Prime Minister Modi wants to bring electricity to every Indian by 2018
Dubbed ‘Saubhagya’, the scheme will cost US$ 2.5 billion and cover 40 million households, replacing kerosene lamps. At present, some 300 million Indians are without electricity. The plan is a bet ahead of the 2019 elections.
New Delhi (AsiaNews/Agencies) – India's Prime Minister Narendra Modi has launched a 16 billion-rupee scheme (US$ 2.5bn) to electrify all households by December 2018.
Dubbed ‘Saubhagya’, the plan will be largely funded by the federal government, and cover more than 40 million families in rural and urban India.
About 300 million of India's 1.3 billion people are not connected to the electricity distribution grid, and still rely on lamps fuelled by kerosene, which are a big health and environmental hazard.
The government’s modernisation is included in the 2017-2018 federal budget, and will bring "a monumental change in the lives of the poor", the PTI news agency quoted Mr Modi as saying on Monday.
New Delhi had launched an electrification programme in July 2015, under which thousands of villages were supposed to be connected to the grid. But unlike the earlier scheme, the Saubhagya initiative targets individual households rather than villages.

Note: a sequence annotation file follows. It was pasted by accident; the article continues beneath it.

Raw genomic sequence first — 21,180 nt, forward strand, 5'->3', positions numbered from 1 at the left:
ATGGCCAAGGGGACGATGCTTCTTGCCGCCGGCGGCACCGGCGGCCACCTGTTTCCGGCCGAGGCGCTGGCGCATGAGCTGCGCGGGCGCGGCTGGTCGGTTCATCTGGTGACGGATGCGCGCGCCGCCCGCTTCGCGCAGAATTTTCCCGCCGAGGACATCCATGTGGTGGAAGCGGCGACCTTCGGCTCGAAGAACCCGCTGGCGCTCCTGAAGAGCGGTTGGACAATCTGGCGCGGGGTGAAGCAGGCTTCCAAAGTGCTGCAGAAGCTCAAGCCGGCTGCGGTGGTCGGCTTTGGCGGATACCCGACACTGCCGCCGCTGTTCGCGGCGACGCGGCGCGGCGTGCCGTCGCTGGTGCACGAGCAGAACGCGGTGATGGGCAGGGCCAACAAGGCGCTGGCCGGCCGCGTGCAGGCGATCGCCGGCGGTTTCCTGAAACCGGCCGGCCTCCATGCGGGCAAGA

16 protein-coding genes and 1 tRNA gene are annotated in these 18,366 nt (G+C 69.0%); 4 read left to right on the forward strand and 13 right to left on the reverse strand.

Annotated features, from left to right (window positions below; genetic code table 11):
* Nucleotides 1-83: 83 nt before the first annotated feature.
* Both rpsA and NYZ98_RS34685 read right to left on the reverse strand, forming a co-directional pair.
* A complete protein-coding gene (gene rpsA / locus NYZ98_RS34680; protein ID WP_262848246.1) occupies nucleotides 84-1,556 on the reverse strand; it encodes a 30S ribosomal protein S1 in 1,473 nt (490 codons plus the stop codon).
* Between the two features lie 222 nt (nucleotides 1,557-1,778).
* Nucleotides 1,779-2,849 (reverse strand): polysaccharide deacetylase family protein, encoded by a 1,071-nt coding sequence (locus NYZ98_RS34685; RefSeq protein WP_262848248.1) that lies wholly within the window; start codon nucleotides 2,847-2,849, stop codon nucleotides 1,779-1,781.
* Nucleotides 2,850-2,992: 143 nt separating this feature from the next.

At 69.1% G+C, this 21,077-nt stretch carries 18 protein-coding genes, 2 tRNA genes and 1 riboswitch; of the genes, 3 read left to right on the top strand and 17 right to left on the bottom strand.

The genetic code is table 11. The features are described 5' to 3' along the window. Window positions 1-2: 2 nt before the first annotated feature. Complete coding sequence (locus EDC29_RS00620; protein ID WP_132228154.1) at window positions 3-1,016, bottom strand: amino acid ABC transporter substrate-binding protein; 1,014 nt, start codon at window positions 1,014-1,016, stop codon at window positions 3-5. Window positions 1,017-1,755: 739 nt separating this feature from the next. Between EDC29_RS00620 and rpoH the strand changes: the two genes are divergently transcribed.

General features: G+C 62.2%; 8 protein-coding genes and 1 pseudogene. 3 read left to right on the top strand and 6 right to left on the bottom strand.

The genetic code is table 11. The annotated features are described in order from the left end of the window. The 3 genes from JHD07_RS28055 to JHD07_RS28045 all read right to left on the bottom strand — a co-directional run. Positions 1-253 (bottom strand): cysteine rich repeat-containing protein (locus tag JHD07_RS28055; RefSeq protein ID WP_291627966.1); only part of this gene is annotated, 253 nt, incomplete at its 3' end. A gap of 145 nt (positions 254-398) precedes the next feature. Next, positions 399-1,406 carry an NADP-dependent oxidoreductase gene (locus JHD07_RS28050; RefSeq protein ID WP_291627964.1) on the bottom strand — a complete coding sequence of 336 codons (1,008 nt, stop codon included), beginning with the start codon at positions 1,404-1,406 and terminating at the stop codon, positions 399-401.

This is because a village is declared as electrified if 10 per cent of households, schools, health centres and government offices have access to electricity. Without this, power lines cannot be established.
With the new programme, the 3,000 villages still waiting for power supply should get it. The 2015 promise had targeted 18,452 villages.
The plan will be funded by a mix of federal government grants, investment by state utilities and loans.
For some experts, the scheme will give new impetus to the Indian economy, whose growth dropped to 5.7 per cent in the last quarter.
Many economists have linked the plan to the cancellation of more than 80 per cent of banknotes (demonetisation) in November last year and the introduction of a national goods and services tax in July.
Political analysts believe that Prime Minister Modi is betting on this to improve his chances in upcoming elections.
"Power for all is a very ambitious plan and the Prime Minister knows the political gains it can bring if he can pull it off," said Dr Sandeep Shastri, a political analyst and a pro-vice-chancellor at Jain University in Bengaluru.
"So, when he announces schemes to connect all households, beyond a shadow of doubt he has the 2019 elections in mind."